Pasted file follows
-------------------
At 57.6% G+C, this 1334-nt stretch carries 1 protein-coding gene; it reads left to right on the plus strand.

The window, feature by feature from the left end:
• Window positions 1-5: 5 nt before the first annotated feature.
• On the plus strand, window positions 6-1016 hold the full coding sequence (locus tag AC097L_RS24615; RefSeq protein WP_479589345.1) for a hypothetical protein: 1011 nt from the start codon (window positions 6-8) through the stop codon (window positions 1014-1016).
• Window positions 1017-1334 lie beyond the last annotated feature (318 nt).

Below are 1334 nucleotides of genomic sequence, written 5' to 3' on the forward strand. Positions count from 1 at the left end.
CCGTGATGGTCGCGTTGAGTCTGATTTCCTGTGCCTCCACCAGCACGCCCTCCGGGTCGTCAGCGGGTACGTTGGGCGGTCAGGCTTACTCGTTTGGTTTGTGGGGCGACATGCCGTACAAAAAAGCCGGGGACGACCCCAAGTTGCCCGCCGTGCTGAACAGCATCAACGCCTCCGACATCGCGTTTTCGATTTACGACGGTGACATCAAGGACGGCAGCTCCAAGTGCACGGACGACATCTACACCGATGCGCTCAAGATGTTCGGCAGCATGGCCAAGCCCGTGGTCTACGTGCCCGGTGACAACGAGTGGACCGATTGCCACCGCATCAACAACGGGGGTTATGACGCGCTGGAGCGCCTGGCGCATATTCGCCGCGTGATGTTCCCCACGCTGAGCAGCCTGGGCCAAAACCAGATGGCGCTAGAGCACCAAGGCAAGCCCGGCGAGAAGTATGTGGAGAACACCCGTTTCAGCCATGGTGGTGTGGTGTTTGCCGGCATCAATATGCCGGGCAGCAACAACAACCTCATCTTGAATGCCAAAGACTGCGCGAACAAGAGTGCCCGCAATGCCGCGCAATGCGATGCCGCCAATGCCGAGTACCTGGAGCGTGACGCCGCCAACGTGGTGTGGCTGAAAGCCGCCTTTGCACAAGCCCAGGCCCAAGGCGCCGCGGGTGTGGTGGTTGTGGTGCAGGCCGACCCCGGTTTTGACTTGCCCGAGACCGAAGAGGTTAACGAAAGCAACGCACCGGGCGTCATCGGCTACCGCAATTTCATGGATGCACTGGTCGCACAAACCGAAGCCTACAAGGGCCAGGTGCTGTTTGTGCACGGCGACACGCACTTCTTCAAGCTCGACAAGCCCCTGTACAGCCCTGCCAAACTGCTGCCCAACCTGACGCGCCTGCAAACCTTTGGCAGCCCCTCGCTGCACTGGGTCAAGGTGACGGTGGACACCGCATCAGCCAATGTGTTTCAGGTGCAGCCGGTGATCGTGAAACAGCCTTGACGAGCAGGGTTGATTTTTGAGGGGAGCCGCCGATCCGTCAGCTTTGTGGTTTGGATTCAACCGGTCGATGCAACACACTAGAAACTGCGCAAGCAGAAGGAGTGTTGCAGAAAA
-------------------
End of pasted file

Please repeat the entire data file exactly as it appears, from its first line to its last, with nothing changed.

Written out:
At 57.6% G+C, this 1334-nt stretch carries 1 protein-coding gene; it reads left to right on the plus strand.

The window, feature by feature from the left end:
• Window positions 1-5: 5 nt before the first annotated feature.
• On the plus strand, window positions 6-1016 hold the full coding sequence (locus tag AC097L_RS24615; RefSeq protein WP_479589345.1) for a hypothetical protein: 1011 nt from the start codon (window positions 6-8) through the stop codon (window positions 1014-1016).
• Window positions 1017-1334 lie beyond the last annotated feature (318 nt).

Below are 1334 nucleotides of genomic sequence, written 5' to 3' on the forward strand. Positions count from 1 at the left end.
CCGTGATGGTCGCGTTGAGTCTGATTTCCTGTGCCTCCACCAGCACGCCCTCCGGGTCGTCAGCGGGTACGTTGGGCGGTCAGGCTTACTCGTTTGGTTTGTGGGGCGACATGCCGTACAAAAAAGCCGGGGACGACCCCAAGTTGCCCGCCGTGCTGAACAGCATCAACGCCTCCGACATCGCGTTTTCGATTTACGACGGTGACATCAAGGACGGCAGCTCCAAGTGCACGGACGACATCTACACCGATGCGCTCAAGATGTTCGGCAGCATGGCCAAGCCCGTGGTCTACGTGCCCGGTGACAACGAGTGGACCGATTGCCACCGCATCAACAACGGGGGTTATGACGCGCTGGAGCGCCTGGCGCATATTCGCCGCGTGATGTTCCCCACGCTGAGCAGCCTGGGCCAAAACCAGATGGCGCTAGAGCACCAAGGCAAGCCCGGCGAGAAGTATGTGGAGAACACCCGTTTCAGCCATGGTGGTGTGGTGTTTGCCGGCATCAATATGCCGGGCAGCAACAACAACCTCATCTTGAATGCCAAAGACTGCGCGAACAAGAGTGCCCGCAATGCCGCGCAATGCGATGCCGCCAATGCCGAGTACCTGGAGCGTGACGCCGCCAACGTGGTGTGGCTGAAAGCCGCCTTTGCACAAGCCCAGGCCCAAGGCGCCGCGGGTGTGGTGGTTGTGGTGCAGGCCGACCCCGGTTTTGACTTGCCCGAGACCGAAGAGGTTAACGAAAGCAACGCACCGGGCGTCATCGGCTACCGCAATTTCATGGATGCACTGGTCGCACAAACCGAAGCCTACAAGGGCCAGGTGCTGTTTGTGCACGGCGACACGCACTTCTTCAAGCTCGACAAGCCCCTGTACAGCCCTGCCAAACTGCTGCCCAACCTGACGCGCCTGCAAACCTTTGGCAGCCCCTCGCTGCACTGGGTCAAGGTGACGGTGGACACCGCATCAGCCAATGTGTTTCAGGTGCAGCCGGTGATCGTGAAACAGCCTTGACGAGCAGGGTTGATTTTTGAGGGGAGCCGCCGATCCGTCAGCTTTGTGGTTTGGATTCAACCGGTCGATGCAACACACTAGAAACTGCGCAAGCAGAAGGAGTGTTGCAGAAAA